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Could New York’s new cybersecurity rules be a burden for SMBs?
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Could New York’s new cybersecurity rules be a burden for SMBs? 

The new Cybersecurity Requirements for Financial Services Companies, which is also known as 23 NYCRR 500, took effect on March 1st this year. It is meant to address the growing cybersecurity threats posed by terrorist organizations, and individual actors to the state’s financial services industry.

The regulations require businesses to carry out certain tasks that will enhance their security posture. In some instances, this includes: appointing a chief information security officer, formulating a cybersecurity program, develop and maintain a cybersecurity policy, conduct a regular risk assessment and penetration testing; keep an audit trail for several years; and more.

The regulation prescribes the use of multi-factor authentication, limitations on data retention, and encryption of non-public data.

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It also requires businesses to notify the DFS superintendent of the occurrence of a cybersecurity event no later than 72 hours from the determination that the event occurred.

“Cybercriminals can cause significant financial losses for DFS (NY Department of Financial Services) regulated entities as well as for New York consumers whose private information may be revealed and/or stolen for illicit purposes,” according to the NYCRR 500. “Given the seriousness of the issue and the risk to all regulated entities, certain regulatory minimum standards are warranted, while not being overly prescriptive so that cybersecurity programs can match the relevant risks and keep pace with technological advances.”

The document said that the regulations are meant to promote the protection of customers’ information as well as the IT systems of the regulated businesses.

But at least one cyber risk services and advisory company argues that the cost of complying with the regulations could be too expensive for some businesses.

“While these mandates are certainly a step forward for cybersecurity, many small and mid-sized banks and financial institutions may not have the resources to hire the people, implement the processes, and purchase the technology required in the regulatory standard,” wrote lawyer and cybersecurity issues expert Joseph Abrenio, in a blog he wrote for cyber risk services and advisory company Delta Risk in November last year.

For instance, he said, the regulation requires covered businesses to designate a qualified individual to serve as the company’s CISO.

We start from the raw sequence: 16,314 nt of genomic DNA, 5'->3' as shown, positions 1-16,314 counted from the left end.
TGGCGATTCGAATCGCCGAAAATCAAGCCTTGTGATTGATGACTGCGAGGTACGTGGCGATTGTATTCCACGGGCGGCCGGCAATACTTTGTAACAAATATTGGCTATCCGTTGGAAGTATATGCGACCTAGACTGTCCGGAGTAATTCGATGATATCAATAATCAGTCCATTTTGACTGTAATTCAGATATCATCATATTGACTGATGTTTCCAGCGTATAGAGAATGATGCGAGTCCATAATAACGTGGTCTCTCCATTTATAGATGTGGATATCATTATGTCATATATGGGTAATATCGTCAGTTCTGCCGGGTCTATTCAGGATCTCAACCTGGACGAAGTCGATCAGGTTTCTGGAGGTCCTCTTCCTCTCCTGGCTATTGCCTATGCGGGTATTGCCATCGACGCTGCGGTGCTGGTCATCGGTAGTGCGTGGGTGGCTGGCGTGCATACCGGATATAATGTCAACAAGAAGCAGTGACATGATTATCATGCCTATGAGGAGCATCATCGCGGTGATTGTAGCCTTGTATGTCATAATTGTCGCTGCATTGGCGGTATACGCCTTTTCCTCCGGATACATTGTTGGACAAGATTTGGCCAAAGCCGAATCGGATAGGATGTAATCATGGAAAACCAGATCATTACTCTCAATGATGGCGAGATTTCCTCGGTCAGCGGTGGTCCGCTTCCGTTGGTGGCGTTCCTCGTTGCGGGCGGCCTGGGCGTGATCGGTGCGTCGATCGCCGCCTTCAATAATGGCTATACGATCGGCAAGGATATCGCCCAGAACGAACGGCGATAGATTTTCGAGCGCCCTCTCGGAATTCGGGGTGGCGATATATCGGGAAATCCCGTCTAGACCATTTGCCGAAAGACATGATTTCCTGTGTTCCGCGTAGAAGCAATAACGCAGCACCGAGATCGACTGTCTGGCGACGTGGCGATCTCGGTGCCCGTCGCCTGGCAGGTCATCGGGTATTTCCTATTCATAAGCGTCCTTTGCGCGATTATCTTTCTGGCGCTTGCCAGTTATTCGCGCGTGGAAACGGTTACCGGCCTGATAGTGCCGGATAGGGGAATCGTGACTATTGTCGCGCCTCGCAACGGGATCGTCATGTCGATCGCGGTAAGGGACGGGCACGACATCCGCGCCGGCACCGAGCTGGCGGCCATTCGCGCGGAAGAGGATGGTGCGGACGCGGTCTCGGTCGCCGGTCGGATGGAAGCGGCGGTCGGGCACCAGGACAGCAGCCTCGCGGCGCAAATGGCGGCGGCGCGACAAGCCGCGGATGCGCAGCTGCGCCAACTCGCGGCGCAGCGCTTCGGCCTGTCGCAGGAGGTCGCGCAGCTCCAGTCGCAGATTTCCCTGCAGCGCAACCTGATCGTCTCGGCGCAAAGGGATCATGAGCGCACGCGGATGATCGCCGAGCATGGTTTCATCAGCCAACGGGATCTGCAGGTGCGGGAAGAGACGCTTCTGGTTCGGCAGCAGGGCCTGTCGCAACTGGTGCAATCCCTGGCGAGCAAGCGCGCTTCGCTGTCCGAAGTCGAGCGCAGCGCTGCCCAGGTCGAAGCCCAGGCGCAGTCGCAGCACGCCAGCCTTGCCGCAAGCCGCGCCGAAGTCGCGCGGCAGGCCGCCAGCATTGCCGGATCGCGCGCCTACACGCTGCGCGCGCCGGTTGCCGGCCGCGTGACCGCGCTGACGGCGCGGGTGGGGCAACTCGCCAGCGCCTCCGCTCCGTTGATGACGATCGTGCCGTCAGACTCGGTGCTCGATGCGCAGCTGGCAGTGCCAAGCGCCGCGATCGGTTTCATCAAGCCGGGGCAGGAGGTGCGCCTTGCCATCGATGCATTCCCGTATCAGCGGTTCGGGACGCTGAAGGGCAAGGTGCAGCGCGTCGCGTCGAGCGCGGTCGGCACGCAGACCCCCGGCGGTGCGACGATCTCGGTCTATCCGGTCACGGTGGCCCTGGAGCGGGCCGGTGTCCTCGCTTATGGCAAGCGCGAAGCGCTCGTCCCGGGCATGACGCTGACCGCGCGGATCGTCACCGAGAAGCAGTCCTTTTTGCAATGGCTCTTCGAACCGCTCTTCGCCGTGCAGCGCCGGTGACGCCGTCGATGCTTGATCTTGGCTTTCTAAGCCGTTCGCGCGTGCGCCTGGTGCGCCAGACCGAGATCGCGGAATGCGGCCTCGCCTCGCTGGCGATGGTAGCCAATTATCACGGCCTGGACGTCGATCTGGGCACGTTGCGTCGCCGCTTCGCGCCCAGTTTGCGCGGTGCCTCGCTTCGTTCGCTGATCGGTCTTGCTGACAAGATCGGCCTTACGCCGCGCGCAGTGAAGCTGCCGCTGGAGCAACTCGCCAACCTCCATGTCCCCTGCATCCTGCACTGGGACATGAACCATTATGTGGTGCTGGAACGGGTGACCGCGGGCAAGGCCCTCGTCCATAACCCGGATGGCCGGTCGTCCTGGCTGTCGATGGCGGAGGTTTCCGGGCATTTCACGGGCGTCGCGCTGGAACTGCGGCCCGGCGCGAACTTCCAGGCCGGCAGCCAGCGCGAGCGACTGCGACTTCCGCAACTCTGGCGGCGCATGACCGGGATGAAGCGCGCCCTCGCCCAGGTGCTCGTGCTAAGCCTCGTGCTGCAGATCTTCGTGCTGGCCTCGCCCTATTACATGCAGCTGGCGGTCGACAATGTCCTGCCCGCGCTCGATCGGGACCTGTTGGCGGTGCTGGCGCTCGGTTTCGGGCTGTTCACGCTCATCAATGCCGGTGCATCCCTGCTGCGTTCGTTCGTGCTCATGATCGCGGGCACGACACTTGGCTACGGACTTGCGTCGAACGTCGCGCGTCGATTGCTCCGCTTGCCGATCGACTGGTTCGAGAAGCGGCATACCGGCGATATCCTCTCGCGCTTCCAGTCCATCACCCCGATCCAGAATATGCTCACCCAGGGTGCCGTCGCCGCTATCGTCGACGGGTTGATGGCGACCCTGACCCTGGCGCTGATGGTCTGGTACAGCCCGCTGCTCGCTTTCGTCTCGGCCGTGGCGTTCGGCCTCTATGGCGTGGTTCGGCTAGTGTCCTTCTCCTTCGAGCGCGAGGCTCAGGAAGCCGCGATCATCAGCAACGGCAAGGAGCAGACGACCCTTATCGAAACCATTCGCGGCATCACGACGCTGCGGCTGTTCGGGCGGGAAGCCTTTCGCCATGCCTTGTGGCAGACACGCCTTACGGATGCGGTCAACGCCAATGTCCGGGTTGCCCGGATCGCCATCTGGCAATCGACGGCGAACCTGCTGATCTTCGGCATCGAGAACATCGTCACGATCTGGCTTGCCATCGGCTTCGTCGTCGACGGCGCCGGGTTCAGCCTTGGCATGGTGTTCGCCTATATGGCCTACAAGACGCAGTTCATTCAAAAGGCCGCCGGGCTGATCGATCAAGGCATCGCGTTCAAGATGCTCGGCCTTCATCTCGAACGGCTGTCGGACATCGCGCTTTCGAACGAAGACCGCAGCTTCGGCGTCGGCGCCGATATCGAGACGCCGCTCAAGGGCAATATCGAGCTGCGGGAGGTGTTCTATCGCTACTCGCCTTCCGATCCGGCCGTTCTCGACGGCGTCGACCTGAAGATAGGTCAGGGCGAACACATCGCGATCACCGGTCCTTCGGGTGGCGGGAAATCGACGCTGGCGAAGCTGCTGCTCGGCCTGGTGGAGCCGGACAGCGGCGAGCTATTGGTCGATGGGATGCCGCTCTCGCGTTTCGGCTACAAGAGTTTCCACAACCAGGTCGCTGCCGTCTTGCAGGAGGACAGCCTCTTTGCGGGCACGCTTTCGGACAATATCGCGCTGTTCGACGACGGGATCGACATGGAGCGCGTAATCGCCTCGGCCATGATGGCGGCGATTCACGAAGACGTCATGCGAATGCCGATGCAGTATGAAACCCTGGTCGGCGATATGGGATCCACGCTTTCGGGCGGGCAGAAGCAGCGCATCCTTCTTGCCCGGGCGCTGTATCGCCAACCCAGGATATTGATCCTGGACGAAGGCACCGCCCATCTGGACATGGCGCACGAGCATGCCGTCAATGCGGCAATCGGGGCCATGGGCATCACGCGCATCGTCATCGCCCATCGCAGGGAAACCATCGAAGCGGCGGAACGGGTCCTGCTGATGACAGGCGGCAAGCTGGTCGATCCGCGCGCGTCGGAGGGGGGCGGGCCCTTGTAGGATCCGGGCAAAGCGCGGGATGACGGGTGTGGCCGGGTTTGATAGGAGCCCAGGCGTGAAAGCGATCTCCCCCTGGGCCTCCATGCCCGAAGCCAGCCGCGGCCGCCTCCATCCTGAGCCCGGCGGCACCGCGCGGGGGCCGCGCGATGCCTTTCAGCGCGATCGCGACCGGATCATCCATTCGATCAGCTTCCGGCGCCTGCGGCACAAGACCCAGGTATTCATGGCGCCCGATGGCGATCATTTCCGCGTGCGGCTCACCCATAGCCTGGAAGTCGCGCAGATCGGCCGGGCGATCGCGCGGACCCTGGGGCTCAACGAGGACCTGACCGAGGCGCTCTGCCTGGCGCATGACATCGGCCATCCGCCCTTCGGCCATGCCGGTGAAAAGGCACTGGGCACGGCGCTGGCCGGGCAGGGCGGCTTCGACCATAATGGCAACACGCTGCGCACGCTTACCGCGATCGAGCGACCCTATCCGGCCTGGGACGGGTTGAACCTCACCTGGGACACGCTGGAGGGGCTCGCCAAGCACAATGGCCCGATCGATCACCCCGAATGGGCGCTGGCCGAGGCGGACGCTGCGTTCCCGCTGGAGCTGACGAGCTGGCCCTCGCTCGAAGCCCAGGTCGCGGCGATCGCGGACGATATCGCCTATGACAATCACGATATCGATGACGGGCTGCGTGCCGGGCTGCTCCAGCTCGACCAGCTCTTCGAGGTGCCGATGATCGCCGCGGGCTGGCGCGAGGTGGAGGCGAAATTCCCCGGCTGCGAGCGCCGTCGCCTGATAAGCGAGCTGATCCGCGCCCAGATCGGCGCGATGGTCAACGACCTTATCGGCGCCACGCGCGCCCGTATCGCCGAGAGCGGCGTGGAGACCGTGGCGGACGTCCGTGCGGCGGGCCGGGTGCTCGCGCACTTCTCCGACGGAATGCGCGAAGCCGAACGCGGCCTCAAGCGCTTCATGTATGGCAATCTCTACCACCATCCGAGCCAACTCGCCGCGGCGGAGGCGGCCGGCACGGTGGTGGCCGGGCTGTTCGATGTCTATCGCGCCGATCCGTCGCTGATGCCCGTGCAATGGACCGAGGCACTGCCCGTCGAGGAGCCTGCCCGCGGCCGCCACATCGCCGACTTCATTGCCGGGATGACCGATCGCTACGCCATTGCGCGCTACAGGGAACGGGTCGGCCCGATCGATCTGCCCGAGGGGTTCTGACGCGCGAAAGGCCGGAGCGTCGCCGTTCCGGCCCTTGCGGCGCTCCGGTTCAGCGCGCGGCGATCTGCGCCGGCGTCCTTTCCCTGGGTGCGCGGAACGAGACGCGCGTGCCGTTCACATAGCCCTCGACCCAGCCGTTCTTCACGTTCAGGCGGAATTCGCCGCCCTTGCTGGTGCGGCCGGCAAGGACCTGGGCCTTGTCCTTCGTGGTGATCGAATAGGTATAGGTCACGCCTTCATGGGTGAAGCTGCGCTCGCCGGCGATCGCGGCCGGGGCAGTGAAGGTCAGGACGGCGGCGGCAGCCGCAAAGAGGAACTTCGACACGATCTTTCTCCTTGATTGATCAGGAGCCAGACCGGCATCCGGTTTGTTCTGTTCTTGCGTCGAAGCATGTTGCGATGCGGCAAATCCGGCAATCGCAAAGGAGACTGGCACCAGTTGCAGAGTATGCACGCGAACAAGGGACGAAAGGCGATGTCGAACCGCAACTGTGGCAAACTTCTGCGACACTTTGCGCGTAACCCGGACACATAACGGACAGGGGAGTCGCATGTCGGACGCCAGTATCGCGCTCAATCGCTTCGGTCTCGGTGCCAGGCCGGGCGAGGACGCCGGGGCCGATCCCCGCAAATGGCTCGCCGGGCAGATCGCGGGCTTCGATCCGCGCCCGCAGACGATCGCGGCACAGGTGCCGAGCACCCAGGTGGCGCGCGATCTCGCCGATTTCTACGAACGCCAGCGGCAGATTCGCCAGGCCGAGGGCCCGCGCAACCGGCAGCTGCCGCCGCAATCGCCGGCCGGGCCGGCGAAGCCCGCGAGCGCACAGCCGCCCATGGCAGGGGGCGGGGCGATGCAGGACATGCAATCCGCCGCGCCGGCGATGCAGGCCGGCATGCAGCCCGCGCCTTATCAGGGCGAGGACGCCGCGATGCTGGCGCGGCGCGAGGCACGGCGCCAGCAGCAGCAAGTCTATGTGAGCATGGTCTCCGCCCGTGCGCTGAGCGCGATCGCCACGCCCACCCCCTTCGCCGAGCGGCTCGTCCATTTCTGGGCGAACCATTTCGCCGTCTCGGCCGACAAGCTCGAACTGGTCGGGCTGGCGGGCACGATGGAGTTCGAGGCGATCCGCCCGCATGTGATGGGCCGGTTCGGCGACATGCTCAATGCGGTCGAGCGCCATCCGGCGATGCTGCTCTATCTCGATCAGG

“With most CISOs commanding a six-figure salary, and a limited pool of candidates to hire from, smaller financial institutions may struggle to achieve this requirement,” Abrenio said.

He also said that provisions covering cybersecurity policies, third-party vendor policy, and incident response plans would require many small companies to hire outside experts trained in cyber security policies and processes.

“While the financial burden associated with 23 NYCRR 500 is significant, failure to comply with these new regulations could be catastrophic,” Abrenio wrote. “Along with potential civil penalties imposed by the NYDFS, financial institutions, banks, and their leadership could be exposed to legal liability.”

Bob Covello, a blogger for tech open source cybersecurity solutions firm Alien Vault, wrote today that the regulation has undergone two revisions already prior to its final release.

“The original regulation was very strict, and many of the requirements of the original proposal were moderated so as not to cripple small and medium-sized businesses,” he said.

He said 23 NYCRR 500 applies to firms that have more than 10 employees or that meet the specific gross revenue requirements detailed in the regulation over the course of three years must abide by the full regulation.

However, it does provide some exemptions from certain provisions for businesses with fewer than 10 employees, firms with less than US$5 million in annual revenue, and those with less than $10 million in year-end total assets.

Both Covello and Abrenio believe it is very likely that other states will follow New York’s lead.

“While these regulations are set to only apply to New York covered entities now, financial institutions and banks throughout the country should see the writing on the wall, as New York has historically been a trendsetter in cyber security regulations,” said Abrenio. 

“The effects of this regulation are rippling through many organizations, as it places direct responsibility for cyber security on the Board of Directors or any similar senior management positions within a covered entity,” according to Covello. “Cyber security has truly hit the C-Suite in New York State. The big question now is: will other states follow New York’s lead?”

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